Desmodium also controls striga, resulting in significant yield increases of about 2 t/ha per cropping season. In the elucidation of the mechanisms of striga suppression by D. uncinatum, it was found that, in addition to benefits derived from increased availability of nitrogen and soil shading, an allelopathic effect of the root exudates of the legume, produced independently of the presence of striga, is responsible for this dramatic reduction in an intercrop with maize. Presence of blends of secondary metabolites with Striga seed germination stimulatory, 4′′,5′′,-dihydro-5,2′,4′-trihydroxy-5′′,-isopropenylfurano-(2′′,3′′;7,6)-isoflavanone, and post-germination inhibitory, 4′′,5′′-dihydro-2′-methoxy-5,4′-dihydroxy-5′′-isopropenylfurano- (2′′,3′′;7,6)-isoflavanone, activities in the root exudates of D. uncinatum which directly interferes with parasitism was observed. This combination thus provides a novel means of in situ reduction of the striga seed bank in the soil through efficient suicidal germination even in the presence of graminaceous host plants in the proximity. Other Desmodium spp. have also been evaluated and have similar effects on stemborers and striga weed and are currently being used as intercrops in maize, sorghum and millets.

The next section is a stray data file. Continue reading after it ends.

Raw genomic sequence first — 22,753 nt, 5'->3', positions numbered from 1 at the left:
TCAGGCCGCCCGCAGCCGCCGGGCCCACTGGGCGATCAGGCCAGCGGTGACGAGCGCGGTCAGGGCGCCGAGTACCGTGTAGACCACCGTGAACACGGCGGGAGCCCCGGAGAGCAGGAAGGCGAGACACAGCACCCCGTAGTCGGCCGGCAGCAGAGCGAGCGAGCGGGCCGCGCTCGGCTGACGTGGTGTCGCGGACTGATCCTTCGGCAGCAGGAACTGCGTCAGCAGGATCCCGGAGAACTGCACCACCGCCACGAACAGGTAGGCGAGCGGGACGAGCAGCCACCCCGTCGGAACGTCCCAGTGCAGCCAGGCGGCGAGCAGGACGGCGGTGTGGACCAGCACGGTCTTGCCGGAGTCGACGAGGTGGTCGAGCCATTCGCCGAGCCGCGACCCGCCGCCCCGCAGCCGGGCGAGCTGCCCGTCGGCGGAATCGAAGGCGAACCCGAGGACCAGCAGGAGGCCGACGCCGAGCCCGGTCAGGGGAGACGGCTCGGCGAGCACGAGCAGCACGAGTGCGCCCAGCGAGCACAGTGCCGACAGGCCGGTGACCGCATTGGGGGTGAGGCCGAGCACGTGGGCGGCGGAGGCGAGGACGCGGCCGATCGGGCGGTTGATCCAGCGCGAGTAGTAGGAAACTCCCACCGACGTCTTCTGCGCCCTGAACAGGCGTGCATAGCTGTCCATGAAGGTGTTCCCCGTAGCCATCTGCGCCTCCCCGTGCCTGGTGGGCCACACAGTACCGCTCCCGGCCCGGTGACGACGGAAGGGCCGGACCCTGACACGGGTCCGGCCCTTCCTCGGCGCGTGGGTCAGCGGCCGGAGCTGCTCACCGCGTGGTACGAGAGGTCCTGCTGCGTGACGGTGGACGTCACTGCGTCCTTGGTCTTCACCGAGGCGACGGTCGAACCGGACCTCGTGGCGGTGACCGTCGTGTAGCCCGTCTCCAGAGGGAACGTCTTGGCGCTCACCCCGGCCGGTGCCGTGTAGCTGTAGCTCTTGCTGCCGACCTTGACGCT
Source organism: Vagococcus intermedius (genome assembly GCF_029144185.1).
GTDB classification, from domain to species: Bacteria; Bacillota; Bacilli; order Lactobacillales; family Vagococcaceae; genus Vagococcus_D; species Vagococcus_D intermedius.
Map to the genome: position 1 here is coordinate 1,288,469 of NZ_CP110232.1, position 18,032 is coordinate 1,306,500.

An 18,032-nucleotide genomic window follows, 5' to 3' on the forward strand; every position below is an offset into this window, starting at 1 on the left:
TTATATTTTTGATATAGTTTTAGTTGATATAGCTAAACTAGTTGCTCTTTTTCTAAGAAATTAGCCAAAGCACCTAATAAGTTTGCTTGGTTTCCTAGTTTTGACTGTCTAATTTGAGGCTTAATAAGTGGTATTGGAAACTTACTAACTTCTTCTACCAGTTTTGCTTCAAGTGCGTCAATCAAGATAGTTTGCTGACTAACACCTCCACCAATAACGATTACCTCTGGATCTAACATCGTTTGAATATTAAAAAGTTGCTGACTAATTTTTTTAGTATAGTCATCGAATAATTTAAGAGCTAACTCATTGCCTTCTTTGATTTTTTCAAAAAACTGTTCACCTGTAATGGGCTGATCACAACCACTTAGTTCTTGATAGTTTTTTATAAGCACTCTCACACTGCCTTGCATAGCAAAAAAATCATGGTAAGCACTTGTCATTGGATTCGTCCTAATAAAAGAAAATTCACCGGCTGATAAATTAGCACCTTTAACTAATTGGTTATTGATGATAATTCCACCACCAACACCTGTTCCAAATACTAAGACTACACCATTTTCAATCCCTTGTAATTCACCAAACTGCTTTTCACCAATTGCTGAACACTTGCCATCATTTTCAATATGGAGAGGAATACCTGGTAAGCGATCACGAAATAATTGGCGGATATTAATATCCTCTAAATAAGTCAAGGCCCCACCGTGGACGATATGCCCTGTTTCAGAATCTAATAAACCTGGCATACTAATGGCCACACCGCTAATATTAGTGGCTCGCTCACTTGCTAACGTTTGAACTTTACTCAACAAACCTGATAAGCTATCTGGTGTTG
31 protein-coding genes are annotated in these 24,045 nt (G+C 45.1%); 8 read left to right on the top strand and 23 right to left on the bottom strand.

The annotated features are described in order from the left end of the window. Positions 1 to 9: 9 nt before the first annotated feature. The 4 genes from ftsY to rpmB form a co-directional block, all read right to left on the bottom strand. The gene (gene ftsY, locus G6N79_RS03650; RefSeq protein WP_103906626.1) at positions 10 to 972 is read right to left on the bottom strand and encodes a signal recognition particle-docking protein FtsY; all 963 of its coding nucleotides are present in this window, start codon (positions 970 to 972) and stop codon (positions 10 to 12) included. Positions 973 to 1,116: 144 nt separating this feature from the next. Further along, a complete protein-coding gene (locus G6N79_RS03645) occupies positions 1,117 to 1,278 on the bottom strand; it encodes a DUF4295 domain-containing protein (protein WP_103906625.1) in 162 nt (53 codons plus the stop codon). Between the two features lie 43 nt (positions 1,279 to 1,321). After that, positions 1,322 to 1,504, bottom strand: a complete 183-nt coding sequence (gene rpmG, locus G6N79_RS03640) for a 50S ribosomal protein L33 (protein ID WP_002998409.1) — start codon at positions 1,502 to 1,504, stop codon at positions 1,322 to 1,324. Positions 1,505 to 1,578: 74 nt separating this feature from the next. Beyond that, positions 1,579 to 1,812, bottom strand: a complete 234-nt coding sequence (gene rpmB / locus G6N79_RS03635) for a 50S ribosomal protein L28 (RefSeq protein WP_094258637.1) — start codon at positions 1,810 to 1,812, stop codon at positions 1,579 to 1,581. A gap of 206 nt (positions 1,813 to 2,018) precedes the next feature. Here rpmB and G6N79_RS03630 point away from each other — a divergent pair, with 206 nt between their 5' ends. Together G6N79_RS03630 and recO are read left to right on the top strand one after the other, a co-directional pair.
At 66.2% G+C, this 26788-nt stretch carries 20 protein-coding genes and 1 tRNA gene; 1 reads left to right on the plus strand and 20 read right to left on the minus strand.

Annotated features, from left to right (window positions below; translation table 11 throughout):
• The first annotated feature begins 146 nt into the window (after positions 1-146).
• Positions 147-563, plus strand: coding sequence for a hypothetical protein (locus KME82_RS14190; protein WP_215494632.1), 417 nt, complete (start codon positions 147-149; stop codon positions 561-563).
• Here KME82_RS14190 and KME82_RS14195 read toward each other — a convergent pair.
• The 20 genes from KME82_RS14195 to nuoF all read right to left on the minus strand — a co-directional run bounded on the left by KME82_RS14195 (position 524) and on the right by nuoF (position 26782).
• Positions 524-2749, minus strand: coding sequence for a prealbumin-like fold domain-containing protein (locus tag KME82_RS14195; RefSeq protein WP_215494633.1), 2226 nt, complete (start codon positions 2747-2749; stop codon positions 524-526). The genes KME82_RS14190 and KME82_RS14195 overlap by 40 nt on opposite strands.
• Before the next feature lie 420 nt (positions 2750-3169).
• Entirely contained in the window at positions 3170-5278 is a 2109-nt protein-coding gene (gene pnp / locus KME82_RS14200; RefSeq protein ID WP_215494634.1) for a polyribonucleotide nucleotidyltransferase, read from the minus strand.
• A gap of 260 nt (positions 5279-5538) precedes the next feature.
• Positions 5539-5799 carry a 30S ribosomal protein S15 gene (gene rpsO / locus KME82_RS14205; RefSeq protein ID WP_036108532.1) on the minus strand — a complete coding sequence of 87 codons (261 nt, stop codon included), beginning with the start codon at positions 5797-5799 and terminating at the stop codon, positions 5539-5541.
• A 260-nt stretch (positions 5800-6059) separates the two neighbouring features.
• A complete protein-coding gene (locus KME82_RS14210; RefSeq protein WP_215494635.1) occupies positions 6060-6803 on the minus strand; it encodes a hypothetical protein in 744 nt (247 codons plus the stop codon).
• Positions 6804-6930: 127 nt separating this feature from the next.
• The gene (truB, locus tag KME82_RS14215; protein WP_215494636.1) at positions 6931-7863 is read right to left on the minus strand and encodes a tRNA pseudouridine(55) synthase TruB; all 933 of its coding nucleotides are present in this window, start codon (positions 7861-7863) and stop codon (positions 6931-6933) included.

Obligate parasitic plants in the Orobanchaceae germinate after sensing plant hormones, strigolactones, exuded from host roots. In Arabidopsis thaliana, the α/β-hydrolase D14 acts as a strigolactone receptor that controls shoot branching, whereas its ancestral paralog, KAI2, mediates karrikin-specific germination responses. We observed that KAI2, but not D14, is present at higher copy numbers in parasitic species than in nonparasitic relatives. KAI2 paralogs in parasites are distributed into three phylogenetic clades. The fastest-evolving clade, KAI2d, contains the majority of KAI2 paralogs. Homology models predict that the ligand-binding pockets of KAI2d resemble D14. KAI2d transgenes confer strigolactone-specific germination responses to Arabidopsis thaliana. Thus, the KAI2 paralogs D14 and KAI2d underwent convergent evolution of strigolactone recognition, respectively enabling developmental responses to strigolactones in angiosperms and host detection in parasites.
Researchers using maize inbred lines have developed two early maturing hybrid maize varieties that have been released by the Malian government to boost maize production. The improved hybrids, which are locally named sanu and mata, are resistant toStriga, a parasitic weed, and possess genes that enable them to withstand drought which occurs at the flowering and grain filling periods. They are also tolerant of low soil nitrogen, and are high yielding with good cooking qualities.
Dar es Salaam-March 25, 2013.Thousands of farmers in western Kenya are successfully battling the invasion in their farms by a deadly parasitic weed called Striga, dubbed the violet vampire because of...